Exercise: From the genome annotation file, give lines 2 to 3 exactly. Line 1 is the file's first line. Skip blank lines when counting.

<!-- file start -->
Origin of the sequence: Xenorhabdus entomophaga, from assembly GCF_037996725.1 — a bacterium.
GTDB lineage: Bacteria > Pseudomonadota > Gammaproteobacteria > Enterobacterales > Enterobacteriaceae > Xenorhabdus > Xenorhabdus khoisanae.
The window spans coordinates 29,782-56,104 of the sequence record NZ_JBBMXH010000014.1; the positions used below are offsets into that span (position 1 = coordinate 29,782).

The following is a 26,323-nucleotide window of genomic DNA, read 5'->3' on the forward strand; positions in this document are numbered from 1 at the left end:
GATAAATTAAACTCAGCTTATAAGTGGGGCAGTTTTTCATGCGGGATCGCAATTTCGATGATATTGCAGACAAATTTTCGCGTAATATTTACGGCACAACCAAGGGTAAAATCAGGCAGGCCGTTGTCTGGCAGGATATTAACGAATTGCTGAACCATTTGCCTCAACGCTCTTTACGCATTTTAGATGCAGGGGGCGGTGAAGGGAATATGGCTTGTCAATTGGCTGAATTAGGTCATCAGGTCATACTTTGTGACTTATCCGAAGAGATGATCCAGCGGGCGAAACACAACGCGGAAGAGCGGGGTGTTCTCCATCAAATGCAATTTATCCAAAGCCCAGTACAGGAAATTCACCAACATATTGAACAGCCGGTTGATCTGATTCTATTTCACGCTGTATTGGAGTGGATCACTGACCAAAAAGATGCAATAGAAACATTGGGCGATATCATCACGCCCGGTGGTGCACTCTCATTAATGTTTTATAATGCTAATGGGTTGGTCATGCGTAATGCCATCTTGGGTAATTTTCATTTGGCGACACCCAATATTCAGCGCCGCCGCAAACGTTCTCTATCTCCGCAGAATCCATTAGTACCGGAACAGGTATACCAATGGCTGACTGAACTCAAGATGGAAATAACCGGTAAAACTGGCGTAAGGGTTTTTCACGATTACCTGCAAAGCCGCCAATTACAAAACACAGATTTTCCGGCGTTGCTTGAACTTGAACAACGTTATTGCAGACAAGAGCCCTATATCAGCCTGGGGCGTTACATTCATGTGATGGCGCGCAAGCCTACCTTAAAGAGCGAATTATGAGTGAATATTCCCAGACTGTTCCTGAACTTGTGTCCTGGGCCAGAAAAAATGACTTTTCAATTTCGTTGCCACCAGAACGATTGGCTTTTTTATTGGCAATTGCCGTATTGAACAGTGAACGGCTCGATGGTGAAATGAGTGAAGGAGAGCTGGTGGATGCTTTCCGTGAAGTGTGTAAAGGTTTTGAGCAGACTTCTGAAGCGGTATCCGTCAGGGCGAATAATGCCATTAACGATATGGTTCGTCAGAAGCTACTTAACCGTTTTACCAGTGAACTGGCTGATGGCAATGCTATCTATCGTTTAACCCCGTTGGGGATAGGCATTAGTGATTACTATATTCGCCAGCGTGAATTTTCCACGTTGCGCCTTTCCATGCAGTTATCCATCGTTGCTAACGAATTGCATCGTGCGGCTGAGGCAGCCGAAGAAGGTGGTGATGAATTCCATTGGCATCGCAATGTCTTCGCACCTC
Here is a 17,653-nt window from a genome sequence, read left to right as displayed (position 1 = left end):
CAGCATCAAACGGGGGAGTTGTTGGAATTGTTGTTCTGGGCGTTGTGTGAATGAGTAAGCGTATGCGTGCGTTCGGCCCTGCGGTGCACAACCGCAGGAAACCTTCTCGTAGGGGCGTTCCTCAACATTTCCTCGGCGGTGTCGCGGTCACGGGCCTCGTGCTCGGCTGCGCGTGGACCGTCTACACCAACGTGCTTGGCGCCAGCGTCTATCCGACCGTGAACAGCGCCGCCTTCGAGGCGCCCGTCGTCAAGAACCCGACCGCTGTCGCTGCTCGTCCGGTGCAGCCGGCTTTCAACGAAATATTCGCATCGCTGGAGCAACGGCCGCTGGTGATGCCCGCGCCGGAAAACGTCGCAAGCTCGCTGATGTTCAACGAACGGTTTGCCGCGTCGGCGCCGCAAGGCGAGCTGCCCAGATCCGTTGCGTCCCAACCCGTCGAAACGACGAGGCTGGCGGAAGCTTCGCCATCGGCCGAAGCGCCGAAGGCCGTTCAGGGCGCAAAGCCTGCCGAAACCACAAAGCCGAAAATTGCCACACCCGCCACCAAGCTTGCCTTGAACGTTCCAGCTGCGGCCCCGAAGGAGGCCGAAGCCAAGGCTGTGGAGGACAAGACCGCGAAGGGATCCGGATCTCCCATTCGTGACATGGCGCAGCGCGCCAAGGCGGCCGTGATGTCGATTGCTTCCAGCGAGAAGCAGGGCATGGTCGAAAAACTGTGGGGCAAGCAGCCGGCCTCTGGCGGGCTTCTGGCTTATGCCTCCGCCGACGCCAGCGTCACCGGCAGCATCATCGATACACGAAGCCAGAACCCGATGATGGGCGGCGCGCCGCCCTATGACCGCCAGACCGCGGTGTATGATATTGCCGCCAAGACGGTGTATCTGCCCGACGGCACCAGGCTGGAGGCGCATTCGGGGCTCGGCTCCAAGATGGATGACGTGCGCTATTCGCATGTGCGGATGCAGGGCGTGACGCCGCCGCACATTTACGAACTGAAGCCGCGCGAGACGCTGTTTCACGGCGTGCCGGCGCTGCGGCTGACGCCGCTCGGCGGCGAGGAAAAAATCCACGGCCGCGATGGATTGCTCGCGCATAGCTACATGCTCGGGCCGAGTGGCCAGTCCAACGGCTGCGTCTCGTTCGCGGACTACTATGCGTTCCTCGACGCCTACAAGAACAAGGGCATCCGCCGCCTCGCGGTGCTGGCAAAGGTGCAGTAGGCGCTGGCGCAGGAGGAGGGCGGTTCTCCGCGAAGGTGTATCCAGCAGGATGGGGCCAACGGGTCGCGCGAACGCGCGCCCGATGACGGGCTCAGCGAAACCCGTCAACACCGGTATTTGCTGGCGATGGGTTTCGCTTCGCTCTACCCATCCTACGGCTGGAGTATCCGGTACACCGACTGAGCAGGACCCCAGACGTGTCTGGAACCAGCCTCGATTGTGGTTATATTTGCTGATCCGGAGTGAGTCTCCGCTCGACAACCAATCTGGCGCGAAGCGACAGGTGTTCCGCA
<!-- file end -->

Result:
GTDB lineage: Bacteria > Pseudomonadota > Gammaproteobacteria > Enterobacterales > Enterobacteriaceae > Xenorhabdus > Xenorhabdus khoisanae.
The window spans coordinates 29,782-56,104 of the sequence record NZ_JBBMXH010000014.1; the positions used below are offsets into that span (position 1 = coordinate 29,782).